The Court of Appeal in People v. Ravenscroft (1988) 198 Cal.App.3d 639 (Ravenscroft), applied this "air space test" to hold that the defendant had entered two banks for purposes of burglary by inserting a stolen automatic teller machine (ATM) card into two ATMs that were "mounted inside the banks and secured flush with the exterior walls of those banks." (Ravenscroft, at p. 641.) However, we disapproved the decision in Ravenscroft in Davis, supra, 18 Cal.4th at page 722, footnote 5, in which we held that inserting a forged check into a chute in the walk-up window of a check-cashing business did not constitute an entry for purposes of burglary. (Id. at p. 722.) Although we agreed with the Ravenscroft court "that the ATM card in that case was inserted into the air space of the ATM" (Davis, at p. 722, fn. 5), we concluded that this was not an entry for purposes of burglary because neither that act nor inserting the forged check into the chute in Davis "violates the occupant's possessory interest in the building as does using a tool to reach into a building and remove property." (Davis, at p. 722.) We explained: "Inserting a stolen ATM card into the designated opening in an ATM is markedly different from the types of entry traditionally covered by the burglary statute, as is passing a forged check through a chute in a walk-up window. In each situation the defendant causes an object to enter the air space of a building, but it is not apparent that the burglary statute was meant to encompass such conduct. It is important to establish reasonable limits as to what constitutes an entry by means of an instrument for purposes of the burglary statute. Otherwise the scope of the burglary statute could be expanded to absurd proportions." (Id. at p. 719.)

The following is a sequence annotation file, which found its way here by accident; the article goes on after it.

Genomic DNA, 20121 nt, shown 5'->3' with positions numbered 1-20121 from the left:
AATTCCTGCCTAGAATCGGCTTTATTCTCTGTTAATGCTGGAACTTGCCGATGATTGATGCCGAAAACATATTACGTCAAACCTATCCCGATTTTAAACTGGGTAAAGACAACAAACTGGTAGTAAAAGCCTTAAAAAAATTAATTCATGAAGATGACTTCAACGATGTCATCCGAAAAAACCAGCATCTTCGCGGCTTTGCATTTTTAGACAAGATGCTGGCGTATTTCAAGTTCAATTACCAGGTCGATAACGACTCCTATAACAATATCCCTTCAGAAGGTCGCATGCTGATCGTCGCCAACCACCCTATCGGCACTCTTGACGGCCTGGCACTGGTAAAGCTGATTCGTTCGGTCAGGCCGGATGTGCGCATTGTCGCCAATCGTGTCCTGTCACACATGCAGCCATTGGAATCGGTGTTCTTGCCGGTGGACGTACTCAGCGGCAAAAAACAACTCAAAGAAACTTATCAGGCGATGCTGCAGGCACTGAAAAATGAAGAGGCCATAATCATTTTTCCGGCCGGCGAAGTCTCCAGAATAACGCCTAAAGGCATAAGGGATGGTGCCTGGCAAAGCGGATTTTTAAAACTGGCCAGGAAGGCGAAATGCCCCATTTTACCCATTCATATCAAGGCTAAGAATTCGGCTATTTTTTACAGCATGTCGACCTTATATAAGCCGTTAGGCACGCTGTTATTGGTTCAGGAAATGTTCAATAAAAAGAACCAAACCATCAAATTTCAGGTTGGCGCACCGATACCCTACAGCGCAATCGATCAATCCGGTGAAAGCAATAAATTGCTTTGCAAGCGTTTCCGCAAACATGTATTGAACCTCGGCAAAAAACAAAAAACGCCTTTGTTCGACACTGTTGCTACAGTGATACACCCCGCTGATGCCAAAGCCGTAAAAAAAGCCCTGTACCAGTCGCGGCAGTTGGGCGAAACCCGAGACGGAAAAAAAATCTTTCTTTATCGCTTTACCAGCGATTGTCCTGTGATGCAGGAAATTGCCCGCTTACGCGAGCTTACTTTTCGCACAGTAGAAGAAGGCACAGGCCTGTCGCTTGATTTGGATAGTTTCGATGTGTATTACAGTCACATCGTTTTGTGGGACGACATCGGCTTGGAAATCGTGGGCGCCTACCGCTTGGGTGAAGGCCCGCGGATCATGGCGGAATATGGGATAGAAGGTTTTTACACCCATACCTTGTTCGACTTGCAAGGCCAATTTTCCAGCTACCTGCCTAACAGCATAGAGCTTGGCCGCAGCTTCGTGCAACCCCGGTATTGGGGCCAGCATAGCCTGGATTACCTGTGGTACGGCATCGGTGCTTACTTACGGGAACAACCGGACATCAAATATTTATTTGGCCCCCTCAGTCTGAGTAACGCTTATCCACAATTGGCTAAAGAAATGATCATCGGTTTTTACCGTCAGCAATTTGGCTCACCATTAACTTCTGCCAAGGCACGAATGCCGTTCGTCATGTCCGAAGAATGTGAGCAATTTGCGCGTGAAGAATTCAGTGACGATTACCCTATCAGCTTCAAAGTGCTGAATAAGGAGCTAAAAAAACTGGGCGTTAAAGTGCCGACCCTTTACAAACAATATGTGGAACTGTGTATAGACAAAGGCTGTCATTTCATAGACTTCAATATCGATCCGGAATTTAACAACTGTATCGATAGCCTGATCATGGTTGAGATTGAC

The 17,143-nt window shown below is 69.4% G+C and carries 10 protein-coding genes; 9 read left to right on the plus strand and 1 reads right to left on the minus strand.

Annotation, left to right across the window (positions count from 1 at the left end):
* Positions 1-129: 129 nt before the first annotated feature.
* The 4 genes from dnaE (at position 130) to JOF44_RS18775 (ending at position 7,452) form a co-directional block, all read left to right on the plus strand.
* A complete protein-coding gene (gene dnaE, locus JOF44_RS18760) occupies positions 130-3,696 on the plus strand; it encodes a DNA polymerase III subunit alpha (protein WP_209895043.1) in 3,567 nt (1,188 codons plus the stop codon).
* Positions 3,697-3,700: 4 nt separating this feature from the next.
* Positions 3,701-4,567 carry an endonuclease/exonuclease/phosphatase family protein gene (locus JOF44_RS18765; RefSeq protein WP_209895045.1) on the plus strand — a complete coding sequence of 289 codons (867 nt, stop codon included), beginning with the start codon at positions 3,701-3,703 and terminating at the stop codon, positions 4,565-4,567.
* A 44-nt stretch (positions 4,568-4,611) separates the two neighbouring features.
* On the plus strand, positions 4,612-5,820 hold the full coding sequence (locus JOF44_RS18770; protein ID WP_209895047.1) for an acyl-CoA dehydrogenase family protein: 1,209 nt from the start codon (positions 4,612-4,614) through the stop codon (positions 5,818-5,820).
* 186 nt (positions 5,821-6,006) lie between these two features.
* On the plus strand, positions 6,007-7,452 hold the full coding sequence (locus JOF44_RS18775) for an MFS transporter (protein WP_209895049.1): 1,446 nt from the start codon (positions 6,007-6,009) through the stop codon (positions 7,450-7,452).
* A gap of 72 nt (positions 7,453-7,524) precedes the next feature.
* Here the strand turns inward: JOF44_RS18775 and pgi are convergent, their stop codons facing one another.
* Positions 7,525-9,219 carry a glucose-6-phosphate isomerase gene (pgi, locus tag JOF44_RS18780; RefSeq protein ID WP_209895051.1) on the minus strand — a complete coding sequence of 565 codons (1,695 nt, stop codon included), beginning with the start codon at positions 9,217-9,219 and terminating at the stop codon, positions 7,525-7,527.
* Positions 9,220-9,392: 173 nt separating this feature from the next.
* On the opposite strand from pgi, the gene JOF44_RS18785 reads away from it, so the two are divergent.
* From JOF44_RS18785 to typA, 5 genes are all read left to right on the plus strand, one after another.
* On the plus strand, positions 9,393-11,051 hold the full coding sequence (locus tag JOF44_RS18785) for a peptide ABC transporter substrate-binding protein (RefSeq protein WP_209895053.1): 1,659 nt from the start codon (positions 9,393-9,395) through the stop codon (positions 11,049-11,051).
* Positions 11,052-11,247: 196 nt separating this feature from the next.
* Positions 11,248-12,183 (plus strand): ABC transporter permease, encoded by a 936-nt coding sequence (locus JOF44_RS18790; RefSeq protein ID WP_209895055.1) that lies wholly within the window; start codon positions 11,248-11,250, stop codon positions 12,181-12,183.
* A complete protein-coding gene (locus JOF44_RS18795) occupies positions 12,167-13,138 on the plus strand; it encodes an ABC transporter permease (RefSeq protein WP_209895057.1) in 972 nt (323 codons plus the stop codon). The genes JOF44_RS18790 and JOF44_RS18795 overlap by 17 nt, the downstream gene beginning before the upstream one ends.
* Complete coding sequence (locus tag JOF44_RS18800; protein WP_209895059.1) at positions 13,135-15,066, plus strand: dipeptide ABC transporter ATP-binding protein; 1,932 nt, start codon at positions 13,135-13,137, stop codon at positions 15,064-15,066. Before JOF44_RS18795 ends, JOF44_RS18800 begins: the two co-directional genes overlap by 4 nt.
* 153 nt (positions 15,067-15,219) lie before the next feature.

Our opinion in Davis quoted our observation in People v. Gauze (1975) 15 Cal.3d 709 that " '[a] burglary remains an entry which invades a possessory right in a building.' . . . 'Burglary laws are based primarily upon a recognition of the dangers to personal safety created by the usual burglary situation -- the danger that the intruder will harm the occupants in attempting to perpetrate the intended crime or to escape and the danger that the occupants will in anger or panic react violently to the invasion, thereby inviting more violence. The laws are primarily designed, then, not to deter the trespass and the intended crime, which are prohibited by other laws, so much as to forestall the germination of a situation dangerous to personal safety.' Section 459, in short, is aimed at the danger caused by the unauthorized entry itself." (Davis, supra, 18 Cal.4th at p. 721, quoting People v. Gauze, 15 Cal.3d at pp. 714, 715.)

Subsequently, the Court of Appeal in People v. Calderon (2007) 158 Cal.App.4th 137 (Calderon) held that kicking in the door of a residence constituted an entry for purposes of burglary. The defendant and two accomplices went to the victim's home to collect a debt. One of the defendant's accomplices "kicked in the victim's door, but before anyone in the group had gone inside, the victim came running out. Defendant tried to stab the victim ...